Moving abroad is tough. Moving back is tougher. Sure we all know about the hardships associated with an overseas assignment, but what about repatriation challenges?
While companies often boast generous expat packages, including fancy pants cross cultural training and super expensive relocation support, rarely do they offer assistance reintegrating back home.
No place like home
The hardest part about moving back home is that ‘home’ doesn’t exist anymore. You’ve changed or the place has changed. Either way, you no longer seem to fit in.
According to a survey by KPMG, only 36 percent of companies have an advance, proactive repatriation process in place, and only 30 percent offer post-assignment career planning. Many repats quit within a couple of years of returning home. Most worryingly, many employers don’t have a clue: 32 percent don’t know how many of their assignees leave the organization after an assignment abroad.
High expectations for the return home and a longing for the former country’s culture and lifestyle can sour the move back home.
Broken career ladders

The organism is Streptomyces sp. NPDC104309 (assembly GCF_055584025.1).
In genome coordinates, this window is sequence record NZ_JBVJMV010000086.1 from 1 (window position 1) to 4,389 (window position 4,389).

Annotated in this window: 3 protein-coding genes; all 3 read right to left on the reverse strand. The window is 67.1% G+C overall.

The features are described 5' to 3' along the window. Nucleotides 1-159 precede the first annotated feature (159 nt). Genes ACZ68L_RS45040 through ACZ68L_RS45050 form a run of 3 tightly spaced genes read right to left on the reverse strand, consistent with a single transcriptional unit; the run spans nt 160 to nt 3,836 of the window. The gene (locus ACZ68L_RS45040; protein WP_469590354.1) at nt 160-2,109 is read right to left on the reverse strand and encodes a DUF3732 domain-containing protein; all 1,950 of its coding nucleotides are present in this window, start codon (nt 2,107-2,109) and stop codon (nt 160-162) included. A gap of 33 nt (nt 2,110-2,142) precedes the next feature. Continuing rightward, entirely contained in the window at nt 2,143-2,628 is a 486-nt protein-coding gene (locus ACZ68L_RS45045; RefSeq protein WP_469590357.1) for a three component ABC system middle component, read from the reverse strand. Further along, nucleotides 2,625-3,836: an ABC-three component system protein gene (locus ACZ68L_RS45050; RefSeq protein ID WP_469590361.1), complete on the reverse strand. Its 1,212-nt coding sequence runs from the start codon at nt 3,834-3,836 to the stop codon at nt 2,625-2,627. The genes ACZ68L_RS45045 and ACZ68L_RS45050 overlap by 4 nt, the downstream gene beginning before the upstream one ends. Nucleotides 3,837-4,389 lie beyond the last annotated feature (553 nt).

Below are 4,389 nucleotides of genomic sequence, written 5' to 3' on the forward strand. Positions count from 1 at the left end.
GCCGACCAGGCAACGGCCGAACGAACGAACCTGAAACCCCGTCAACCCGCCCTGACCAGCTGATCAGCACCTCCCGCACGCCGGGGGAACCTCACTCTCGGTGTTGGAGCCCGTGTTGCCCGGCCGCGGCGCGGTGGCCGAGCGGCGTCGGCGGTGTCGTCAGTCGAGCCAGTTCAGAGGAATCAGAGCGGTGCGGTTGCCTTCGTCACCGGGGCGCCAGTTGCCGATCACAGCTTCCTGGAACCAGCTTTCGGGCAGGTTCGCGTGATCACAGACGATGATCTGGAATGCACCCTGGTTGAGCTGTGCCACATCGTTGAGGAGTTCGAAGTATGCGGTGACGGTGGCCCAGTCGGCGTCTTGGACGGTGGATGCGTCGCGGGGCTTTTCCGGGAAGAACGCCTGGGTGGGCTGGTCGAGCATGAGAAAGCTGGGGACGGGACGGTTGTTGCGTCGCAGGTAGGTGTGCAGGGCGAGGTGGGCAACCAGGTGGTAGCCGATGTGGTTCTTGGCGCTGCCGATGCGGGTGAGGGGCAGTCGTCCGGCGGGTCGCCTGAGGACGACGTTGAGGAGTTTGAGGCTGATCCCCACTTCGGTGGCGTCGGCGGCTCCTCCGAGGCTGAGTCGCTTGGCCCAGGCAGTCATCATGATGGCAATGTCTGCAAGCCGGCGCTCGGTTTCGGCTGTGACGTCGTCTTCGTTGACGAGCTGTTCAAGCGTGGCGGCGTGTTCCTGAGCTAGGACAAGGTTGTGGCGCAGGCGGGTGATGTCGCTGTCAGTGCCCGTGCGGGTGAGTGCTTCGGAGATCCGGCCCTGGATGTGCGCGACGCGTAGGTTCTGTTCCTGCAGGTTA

But it’s all worth it for the career progression, right? After all, how many companies list ‘international experience’ on a job advert? Surely a posting abroad on your CV is a bonus? Alas it isn’t so simple.
A 2013 study by Cornell University in the US showed that, instead of moving up the career ladder, most repats return to a job at the same level compared to when they left.
Weighing up expat life
Life abroad is a rollercoaster ride. Depending on your personal situation, the repatriation challenges are worth it for the expat life thrills. For me, undoubtedly there have been more highs than lows.
Expat life has afforded me incredible memories, experiences and skills. Life in Angola, Syria, Switzerland and so many other places has taught me things that you just can’t find in a book or buy in a store. Nevertheless, for anyone considering a move abroad, it’s worth sparing a thought for the move back home, too.